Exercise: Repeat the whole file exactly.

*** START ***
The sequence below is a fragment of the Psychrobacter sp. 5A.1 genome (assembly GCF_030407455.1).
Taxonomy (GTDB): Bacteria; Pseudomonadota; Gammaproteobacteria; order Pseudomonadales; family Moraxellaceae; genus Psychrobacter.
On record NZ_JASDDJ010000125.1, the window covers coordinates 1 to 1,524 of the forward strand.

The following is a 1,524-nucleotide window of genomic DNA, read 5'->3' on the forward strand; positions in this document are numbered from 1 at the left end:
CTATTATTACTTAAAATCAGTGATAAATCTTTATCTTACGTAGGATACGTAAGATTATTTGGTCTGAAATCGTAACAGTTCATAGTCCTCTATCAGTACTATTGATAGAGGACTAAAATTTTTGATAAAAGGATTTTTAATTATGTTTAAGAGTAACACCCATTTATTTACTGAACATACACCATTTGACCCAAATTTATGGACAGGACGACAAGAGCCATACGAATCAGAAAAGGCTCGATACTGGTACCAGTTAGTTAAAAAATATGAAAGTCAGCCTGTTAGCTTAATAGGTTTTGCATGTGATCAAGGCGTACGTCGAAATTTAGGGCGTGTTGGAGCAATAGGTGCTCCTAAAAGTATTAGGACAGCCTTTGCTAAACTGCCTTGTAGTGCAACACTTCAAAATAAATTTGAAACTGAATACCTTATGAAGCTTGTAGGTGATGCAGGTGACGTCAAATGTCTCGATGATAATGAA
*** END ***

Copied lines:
The sequence below is a fragment of the Psychrobacter sp. 5A.1 genome (assembly GCF_030407455.1).
Taxonomy (GTDB): Bacteria; Pseudomonadota; Gammaproteobacteria; order Pseudomonadales; family Moraxellaceae; genus Psychrobacter.
On record NZ_JASDDJ010000125.1, the window covers coordinates 1 to 1,524 of the forward strand.

The following is a 1,524-nucleotide window of genomic DNA, read 5'->3' on the forward strand; positions in this document are numbered from 1 at the left end:
CTATTATTACTTAAAATCAGTGATAAATCTTTATCTTACGTAGGATACGTAAGATTATTTGGTCTGAAATCGTAACAGTTCATAGTCCTCTATCAGTACTATTGATAGAGGACTAAAATTTTTGATAAAAGGATTTTTAATTATGTTTAAGAGTAACACCCATTTATTTACTGAACATACACCATTTGACCCAAATTTATGGACAGGACGACAAGAGCCATACGAATCAGAAAAGGCTCGATACTGGTACCAGTTAGTTAAAAAATATGAAAGTCAGCCTGTTAGCTTAATAGGTTTTGCATGTGATCAAGGCGTACGTCGAAATTTAGGGCGTGTTGGAGCAATAGGTGCTCCTAAAAGTATTAGGACAGCCTTTGCTAAACTGCCTTGTAGTGCAACACTTCAAAATAAATTTGAAACTGAATACCTTATGAAGCTTGTAGGTGATGCAGGTGACGTCAAATGTCTCGATGATAATGAA